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Improve Recovery With Family Teamwork

Posted by Emily Shearing Jun 19 2015

Stroke recovery doesn’t need to be a solo effort. From balancing a bank account and programming television remotes to driving stroke survivors to physical therapy appointments and helping them bathe, family members and close friends can make a significant impact on the recovery and everyday life of a survivor no matter how modest the task may seem.

When Fred Brock, 56, suffered a series of strokes last year, his family assembled to care for him in his San Diego home. “It felt really good [to have the help] because we’ve always had a real close family and whenever there’s a problem, we rally together and take care of it,” he says.

His daughter, Wendy, works as an accountant, so naturally she manages the family’s finances. His son works in construction and, “if anything breaks down around the house he takes care of it,” Brock says. And his niece regularly drives him to appointments, although Brock boasts he once again is able to drive himself.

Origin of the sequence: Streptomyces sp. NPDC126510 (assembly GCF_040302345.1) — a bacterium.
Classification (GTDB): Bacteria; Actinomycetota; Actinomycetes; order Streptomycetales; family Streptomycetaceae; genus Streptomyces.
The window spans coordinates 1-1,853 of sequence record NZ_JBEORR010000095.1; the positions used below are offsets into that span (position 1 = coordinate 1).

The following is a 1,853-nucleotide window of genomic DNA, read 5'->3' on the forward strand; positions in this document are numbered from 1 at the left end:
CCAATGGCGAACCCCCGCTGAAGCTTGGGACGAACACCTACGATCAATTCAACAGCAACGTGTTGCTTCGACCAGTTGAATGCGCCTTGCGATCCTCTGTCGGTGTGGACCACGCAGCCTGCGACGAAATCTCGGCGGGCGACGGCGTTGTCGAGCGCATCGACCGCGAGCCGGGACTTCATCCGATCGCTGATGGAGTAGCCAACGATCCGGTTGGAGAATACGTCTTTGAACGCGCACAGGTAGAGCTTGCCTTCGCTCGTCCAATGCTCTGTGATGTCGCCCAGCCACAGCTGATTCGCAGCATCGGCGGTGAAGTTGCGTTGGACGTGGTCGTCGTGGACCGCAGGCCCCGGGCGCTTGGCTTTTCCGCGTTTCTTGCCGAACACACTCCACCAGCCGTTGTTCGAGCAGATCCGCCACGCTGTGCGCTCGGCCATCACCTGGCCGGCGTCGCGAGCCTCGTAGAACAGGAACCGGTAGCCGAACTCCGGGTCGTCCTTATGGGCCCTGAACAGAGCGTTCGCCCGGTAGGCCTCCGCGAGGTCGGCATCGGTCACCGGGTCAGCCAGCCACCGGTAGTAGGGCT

Roles of Recovery

Much like Brock’s family, each member can lend a specialty to aid in a stroke survivor’s recovery and take over any tasks the survivor may not be able to complete by themselves.

If you love to cook, offer to prepare meals. Are you skilled in troubleshooting computer issues? Teach a stroke survivor how to restart the WiFi and download helpful apps on their phone. Perhaps you’re a fitness buff and can visit a stroke survivor once or twice a week for a walk around the neighborhood.

Even family members who live out of town can contribute with a variety of caregiving tasks that can be done from afar. Pay bills, send flowers and letters of encouragement, or serve as a lifeline via phone.

Embrace the Help

Although Brock’s pride didn’t get in the way of family coming to his aid, not all stroke survivors openly seek and accept help. That’s a mistake, Brock says.

“Physically you’re limited on what you can do and you just need to learn your limitations and work with that the best you can,” he says. “And try and keep a good sense of humor. If you can’t laugh at yourself, who can you laugh at?”


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